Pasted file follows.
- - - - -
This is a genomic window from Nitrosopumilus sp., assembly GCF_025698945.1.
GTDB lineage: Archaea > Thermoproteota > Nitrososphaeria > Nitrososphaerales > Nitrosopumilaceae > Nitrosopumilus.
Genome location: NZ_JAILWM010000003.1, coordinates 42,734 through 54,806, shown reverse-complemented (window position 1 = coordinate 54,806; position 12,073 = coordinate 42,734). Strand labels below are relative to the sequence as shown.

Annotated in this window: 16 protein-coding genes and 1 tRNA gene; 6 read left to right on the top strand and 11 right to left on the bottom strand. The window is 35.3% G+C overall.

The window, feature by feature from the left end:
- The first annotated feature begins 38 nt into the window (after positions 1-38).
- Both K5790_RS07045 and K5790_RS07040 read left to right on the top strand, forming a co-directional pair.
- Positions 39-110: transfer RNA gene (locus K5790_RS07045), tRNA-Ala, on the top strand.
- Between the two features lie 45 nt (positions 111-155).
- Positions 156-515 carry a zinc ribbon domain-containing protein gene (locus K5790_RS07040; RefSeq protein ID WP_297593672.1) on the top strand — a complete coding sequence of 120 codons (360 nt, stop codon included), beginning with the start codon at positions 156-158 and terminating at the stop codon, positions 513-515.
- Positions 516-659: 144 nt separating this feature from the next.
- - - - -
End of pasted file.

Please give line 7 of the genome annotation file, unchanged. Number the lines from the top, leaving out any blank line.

- Both K5790_RS07045 and K5790_RS07040 read left to right on the top strand, forming a co-directional pair.